Old wine can still be good wine, whether the bottle is new or not. What matters is whether classroom design meets the changing needs of a digital age. Just adding technology to the mix, or delivering the same design online, does not automatically result in meeting changing needs. It is important then to look at the design that makes the most of the educational affordances of new technologies, because unless the design changes significantly to take full advantage of the potential of the technology, the outcome is likely to be inferior to that of the physical classroom model which it is attempting to imitate.

The second danger of just adding new technology to the classroom design is that we may just be increasing cost, both in terms of technology and the time of instructors, without changing outcomes. Thus even if the new technology, such as lecture capture and computer-based multiple-choice questions organised in a MOOC, result in helping more students memorise better or learn more content, for example, this may not be sufficient to meet the higher level skills needed in a digital age.

Education is no exception to the phenomenon of new technologies being used at first merely to reproduce earlier design models before they find their unique potential. However, changes to the basic design model are needed if the demands of a digital age and the full potential of new technology are to be exploited in education.

Over to you

1. Do I manage to make clear what I mean by design ‘models’? If not, how can this be made clearer – or is the concept not helpful in the first place?

2. Do you agree that the classroom design model is a product of the 19th century and needs to changed for teaching in a digital age? Or is there still enough flexibility in the classroom model for our times?

3. To what extent do you feel you have to teach in a certain way because of the classroom model – or are you able to work flexibly within this model?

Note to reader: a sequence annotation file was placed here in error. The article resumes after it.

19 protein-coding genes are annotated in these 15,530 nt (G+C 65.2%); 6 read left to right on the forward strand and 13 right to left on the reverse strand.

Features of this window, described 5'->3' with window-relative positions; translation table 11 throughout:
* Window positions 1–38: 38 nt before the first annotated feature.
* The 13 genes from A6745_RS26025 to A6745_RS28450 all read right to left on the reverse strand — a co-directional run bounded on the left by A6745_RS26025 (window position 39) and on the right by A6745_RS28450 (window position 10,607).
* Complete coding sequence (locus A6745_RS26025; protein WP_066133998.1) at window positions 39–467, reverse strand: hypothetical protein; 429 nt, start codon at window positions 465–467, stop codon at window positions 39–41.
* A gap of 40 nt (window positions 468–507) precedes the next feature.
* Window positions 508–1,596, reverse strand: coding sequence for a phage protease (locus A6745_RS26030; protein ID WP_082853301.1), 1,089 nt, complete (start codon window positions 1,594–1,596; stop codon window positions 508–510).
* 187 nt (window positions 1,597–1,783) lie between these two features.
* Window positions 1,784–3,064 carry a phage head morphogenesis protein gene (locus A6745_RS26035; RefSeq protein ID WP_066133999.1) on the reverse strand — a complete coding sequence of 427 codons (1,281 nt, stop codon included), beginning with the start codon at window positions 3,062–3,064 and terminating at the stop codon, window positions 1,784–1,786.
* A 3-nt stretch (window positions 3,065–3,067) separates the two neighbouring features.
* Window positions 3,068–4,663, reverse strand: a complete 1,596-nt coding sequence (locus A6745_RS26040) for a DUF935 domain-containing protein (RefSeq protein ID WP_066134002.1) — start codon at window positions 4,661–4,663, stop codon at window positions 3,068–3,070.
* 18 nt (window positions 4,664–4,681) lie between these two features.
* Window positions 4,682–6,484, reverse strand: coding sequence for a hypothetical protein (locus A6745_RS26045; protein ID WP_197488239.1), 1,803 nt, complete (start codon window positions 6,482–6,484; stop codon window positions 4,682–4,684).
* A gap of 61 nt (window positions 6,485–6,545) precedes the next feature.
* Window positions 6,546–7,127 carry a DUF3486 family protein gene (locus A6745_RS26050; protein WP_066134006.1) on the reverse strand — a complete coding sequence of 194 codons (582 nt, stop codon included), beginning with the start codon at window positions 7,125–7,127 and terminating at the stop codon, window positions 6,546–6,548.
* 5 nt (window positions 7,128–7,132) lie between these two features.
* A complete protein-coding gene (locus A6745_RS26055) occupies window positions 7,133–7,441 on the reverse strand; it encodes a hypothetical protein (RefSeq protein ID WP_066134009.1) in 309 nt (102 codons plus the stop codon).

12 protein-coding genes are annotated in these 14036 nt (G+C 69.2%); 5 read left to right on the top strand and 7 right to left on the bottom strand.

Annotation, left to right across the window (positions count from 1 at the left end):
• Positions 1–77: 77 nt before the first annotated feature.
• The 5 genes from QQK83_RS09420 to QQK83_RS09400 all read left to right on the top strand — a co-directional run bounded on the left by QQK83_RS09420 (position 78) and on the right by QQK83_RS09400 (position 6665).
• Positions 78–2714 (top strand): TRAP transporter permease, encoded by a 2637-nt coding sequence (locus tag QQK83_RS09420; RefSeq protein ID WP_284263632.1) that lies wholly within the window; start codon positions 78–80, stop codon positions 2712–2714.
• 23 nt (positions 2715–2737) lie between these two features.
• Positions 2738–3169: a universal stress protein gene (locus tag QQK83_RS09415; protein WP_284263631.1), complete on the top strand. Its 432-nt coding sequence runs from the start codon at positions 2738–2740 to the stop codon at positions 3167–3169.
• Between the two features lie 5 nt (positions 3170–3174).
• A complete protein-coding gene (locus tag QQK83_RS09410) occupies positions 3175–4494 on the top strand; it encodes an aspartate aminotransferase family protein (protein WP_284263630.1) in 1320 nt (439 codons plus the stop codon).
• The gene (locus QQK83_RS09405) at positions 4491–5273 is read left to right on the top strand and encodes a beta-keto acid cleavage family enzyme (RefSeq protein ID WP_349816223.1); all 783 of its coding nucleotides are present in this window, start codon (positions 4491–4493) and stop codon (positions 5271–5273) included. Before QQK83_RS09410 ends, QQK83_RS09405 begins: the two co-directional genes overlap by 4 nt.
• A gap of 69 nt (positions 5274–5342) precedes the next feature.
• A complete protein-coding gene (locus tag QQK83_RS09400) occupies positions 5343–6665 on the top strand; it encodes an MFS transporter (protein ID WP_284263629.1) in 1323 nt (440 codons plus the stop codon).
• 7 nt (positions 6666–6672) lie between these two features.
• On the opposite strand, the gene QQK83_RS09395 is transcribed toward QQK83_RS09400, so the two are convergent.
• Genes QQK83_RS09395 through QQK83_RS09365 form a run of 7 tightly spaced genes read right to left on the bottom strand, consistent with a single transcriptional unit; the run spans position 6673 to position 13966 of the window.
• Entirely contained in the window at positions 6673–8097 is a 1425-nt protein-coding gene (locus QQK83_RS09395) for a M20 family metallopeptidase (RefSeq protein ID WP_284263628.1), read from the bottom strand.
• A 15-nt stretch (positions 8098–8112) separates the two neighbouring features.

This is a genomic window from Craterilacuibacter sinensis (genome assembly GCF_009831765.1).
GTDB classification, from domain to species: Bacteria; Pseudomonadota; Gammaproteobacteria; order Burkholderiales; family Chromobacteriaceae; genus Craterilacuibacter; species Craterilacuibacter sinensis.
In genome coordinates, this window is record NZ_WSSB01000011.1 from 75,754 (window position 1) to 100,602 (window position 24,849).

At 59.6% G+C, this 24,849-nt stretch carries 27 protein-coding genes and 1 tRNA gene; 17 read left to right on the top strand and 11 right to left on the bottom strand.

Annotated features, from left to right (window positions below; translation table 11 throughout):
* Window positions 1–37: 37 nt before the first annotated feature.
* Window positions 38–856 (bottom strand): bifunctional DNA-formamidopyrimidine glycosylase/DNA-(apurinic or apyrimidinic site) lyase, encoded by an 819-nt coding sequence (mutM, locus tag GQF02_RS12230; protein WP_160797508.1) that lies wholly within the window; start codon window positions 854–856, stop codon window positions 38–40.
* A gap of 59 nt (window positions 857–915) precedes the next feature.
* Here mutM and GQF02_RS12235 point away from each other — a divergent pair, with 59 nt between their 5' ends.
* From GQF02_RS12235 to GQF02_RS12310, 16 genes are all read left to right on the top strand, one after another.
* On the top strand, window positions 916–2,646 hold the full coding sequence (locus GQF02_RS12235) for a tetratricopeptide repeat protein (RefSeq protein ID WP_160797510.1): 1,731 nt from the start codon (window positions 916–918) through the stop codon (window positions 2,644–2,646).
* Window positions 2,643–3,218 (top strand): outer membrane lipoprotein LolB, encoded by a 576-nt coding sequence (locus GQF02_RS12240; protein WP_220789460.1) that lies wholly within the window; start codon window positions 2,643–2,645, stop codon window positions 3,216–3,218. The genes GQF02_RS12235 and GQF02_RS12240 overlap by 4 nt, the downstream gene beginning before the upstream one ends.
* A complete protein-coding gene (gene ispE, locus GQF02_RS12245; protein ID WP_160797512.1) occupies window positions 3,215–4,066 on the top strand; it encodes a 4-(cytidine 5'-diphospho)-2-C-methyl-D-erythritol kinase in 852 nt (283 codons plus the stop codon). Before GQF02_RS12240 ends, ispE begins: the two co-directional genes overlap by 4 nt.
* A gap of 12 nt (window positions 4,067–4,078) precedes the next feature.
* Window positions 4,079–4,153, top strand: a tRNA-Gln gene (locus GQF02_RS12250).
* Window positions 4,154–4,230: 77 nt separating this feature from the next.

4. Do you agree that LMSs are basically a classroom model delivered online, or are they a unique design model in themselves. If so, what makes them unique?

What’s next?

My next post looks at the appropriateness of the ADDIE model for teaching in a digital age.

2020 Vision: Outlook for online learning in 2014 and way beyond

 2020 visionTaking the long view

Doug Saunders in the Globe and Mail on  January 4 wrote an interesting piece on prediction, entitled: “Gadgets alone don’t make the future.” Having shown how amazingly accurate technologists in 1961 were in predicting what technologies would roll out in the future, he also showed how poorly they predicted how these gadgets would impact on our lives. In summary:

‘We are very good at guessing where our inventions might lead. We are very poor in understanding how humans might change their lives….the decision of what kind of life to live between the screens remains a political one, shaped not by our inventions but by our own decisions.’

Last year I spent some time discussing the value of predictions. One point I didn’t mention is the limitation of predicting just one year ahead, because you can’t identify the long term directions, and so often you’re driven by what happened in the very recent past, i.e. last year, because that’s the latest and often only data you have. More importantly, though, looking one year ahead assumes that there is no choice in what technologies we will use and how we will use them, because they are already entering our society. Also, this is likely to be the last year in which I make predictions for the future. I will be 75 in April, and I plan to stop all paid professional activities at that point (although I will keep my blog, but more as a journalist than as a practitioner).

So this seems to be a good point to look not just at 2014, but where we might be going five to ten years from now, and in doing this, I want to include choice or human decision-making as well as technological determinism. In other words, what kind of online learning do I expect in the future, given what I know so far?

The disappearance of online learning as a separate construct